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Best way to place a logo with a new merger company logo? Would placing it next to each other be confusing?

  • I tried to flag this for migration to GraphicDesign.SE but I couldn't get that option to show. You might try re-posting there as this is more of a visual branding question. There's plenty of knowledge there on the subject. – plainclothes Feb 10 '15 at 1:17
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    I'm voting to close this question as off-topic because it is better suited on the graphic design SE – Charles Wesley Feb 10 '15 at 5:17
  • There is a UX element to this question so I went ahead and answered that part of it. – DaveAlger Mar 12 '15 at 15:49
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I think you really want a design answer but the UX answer is...

Users don't care that your company has merged. Pick one brand and stick to it so that it isn't confusing.

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There are two aspects to this (at least).

Visually it depends on the layout of the page, on the two logos and how well they work with each other, etc. The comments above are right in that it's better discussed on GD.SE.

In terms of UX, I believe that placing the logos far away from each other would actually be more confusing. If you place both logos at the same corner, you can tell some sort of story by manipulating the relationship between them. If one is small and one is large, that sends a message - this is the primary owner, and that's the secondary owner, for whatever reasons - e.g. it's a specific branch of the primary owner, or a subsidiary or something of that kind. But if you display one logo at the top right and the other one at top left, it becomes much harder to establish a visual relationship between the two.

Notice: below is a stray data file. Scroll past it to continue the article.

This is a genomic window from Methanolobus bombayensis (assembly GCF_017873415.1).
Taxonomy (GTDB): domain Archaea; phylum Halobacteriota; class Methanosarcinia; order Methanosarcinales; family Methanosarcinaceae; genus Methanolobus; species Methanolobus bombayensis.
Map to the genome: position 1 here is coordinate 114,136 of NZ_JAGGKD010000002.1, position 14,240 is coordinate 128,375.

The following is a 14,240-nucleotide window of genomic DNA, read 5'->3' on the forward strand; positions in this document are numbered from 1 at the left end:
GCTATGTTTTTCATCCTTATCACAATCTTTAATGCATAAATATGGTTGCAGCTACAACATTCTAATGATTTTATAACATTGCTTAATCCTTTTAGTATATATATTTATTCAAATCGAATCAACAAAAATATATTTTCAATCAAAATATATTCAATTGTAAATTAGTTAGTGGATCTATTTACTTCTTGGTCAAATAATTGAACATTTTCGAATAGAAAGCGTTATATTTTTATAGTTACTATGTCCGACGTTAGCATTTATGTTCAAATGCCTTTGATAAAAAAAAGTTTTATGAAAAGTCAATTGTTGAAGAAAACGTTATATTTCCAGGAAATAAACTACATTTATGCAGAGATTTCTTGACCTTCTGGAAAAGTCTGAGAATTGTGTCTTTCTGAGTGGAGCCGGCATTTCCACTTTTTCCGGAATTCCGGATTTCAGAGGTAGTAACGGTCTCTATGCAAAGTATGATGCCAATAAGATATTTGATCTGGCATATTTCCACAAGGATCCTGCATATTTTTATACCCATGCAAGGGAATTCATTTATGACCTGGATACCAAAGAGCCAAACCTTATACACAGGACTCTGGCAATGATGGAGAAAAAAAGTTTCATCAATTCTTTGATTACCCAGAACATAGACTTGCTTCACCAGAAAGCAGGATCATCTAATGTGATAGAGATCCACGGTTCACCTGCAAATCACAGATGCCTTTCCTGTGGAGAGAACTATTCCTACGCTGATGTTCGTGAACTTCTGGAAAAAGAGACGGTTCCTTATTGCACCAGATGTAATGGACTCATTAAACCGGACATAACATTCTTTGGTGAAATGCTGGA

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The company I currently work for has made many acquisitions but instead of trying to change all the branding that made the company worth acquiring in the first place we simply let the user know in the footer that this is now "a SolarWinds company" that can link back to the main company page.

Don't go out of your way to let users know that a company has "changed hands" because people don't really care about who is running what as long as you make their life easier.

In the case of a merger, I would do some testing to see which name is more recognizable (in a positive way of course) and then use that brand everywhere.

  • A sort-of example of this is the Canadian store "The Source by Circuit City" (the italicised section is in small letters under the logo, as seen here ). Circuit City bought out Radio Shack in 2005 or so and renamed the stores "The Source". So the example doesn't fit exactly, but the logo does. – user69458 Oct 7 '15 at 19:22
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I had worked in projects with similar case and we solved it as @DaveAlger said: adding the original company logo in the header (left, center or right -up to you-) and in the footer we add the holding company logo (the new merge company).

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